My sister Leslie was born less than two years after I was. I have few specific recollections growing up, aside of being in class, in which she was not at least tangentially involved.
One of the truly odd things my parents did was to name my sister after my father. This was occasionally a pain for both of us. For me, since people knew there was someone named after Dad, they assumed it was me. I got cranky when some people, primarily men of our church, would refer to me as Little Les. Eventually, we needed something to distinguish between the two Leslies. Dad was generally Les anyway. My sister became Leslie Ellen.
I seem to recall introducing her to my classmates on the first day of school. Because I started school in February and she in September, we almost never had the same teachers in elementary school. She had one named Miss Coddington in the fifth grade. Miss Codfish, as some of the kids referred to her, really seemed to have it in for my sister. I don’t know if it was racially motivated or if the woman was just a bitter human being. Quite possibly, it was both.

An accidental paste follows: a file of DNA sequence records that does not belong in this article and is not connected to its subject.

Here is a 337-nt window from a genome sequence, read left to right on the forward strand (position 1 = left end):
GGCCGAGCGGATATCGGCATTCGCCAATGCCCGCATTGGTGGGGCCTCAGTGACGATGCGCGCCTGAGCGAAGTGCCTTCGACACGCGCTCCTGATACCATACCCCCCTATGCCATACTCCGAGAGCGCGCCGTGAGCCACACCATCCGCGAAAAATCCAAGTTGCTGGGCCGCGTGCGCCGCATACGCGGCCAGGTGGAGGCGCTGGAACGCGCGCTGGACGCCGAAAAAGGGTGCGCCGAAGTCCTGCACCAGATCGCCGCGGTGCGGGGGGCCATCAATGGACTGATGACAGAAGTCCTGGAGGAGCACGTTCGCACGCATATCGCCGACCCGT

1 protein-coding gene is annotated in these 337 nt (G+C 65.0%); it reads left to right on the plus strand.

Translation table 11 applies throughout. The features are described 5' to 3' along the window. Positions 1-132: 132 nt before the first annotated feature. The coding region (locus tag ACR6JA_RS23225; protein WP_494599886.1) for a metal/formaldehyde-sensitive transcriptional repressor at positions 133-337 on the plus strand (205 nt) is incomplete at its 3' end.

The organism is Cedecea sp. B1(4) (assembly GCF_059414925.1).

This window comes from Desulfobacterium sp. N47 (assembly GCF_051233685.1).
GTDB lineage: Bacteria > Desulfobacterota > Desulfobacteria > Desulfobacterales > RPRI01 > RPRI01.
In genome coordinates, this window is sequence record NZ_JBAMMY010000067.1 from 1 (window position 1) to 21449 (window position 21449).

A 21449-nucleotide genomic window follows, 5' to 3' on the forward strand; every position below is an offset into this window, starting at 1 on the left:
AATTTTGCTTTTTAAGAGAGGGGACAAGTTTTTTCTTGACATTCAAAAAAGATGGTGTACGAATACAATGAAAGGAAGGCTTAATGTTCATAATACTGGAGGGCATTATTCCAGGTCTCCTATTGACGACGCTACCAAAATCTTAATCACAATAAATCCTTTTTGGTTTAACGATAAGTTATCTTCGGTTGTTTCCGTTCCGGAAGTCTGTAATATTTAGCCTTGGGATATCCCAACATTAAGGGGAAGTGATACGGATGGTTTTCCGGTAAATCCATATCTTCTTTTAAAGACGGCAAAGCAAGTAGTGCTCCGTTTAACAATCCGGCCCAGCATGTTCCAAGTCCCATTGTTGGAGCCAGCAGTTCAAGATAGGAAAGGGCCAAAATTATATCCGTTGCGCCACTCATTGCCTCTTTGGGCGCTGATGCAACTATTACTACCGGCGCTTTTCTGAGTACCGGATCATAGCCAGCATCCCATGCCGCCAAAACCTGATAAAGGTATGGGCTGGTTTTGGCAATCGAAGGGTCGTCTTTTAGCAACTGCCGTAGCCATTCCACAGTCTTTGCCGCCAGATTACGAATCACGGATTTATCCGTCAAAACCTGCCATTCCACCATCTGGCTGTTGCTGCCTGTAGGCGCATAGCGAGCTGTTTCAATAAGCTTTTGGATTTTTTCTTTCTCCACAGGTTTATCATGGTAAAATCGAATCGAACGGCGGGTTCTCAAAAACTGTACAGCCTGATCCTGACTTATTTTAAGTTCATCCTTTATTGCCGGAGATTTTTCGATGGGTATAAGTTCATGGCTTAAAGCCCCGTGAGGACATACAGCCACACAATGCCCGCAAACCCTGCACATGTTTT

She’s a saint
And while the name “Leslie Ellen” could be a bit weighty, it was convenient when she converted to Catholicism during Holy Week of 2018. While Leslie isn’t a saint name, Ellen/Helena is. Helena “was about sixty-four years of age when she received the light of the Gospel.”
Sadly, one of her oldest friends was quite bothered by Leslie’s conversation. Her reasoning, in the letter I read after Leslie’s bicycle accident, frankly baffled both of us. It was a general evangelical anti-Catholic screed that wasn’t tied to any position of the church, failings by priests, or the like.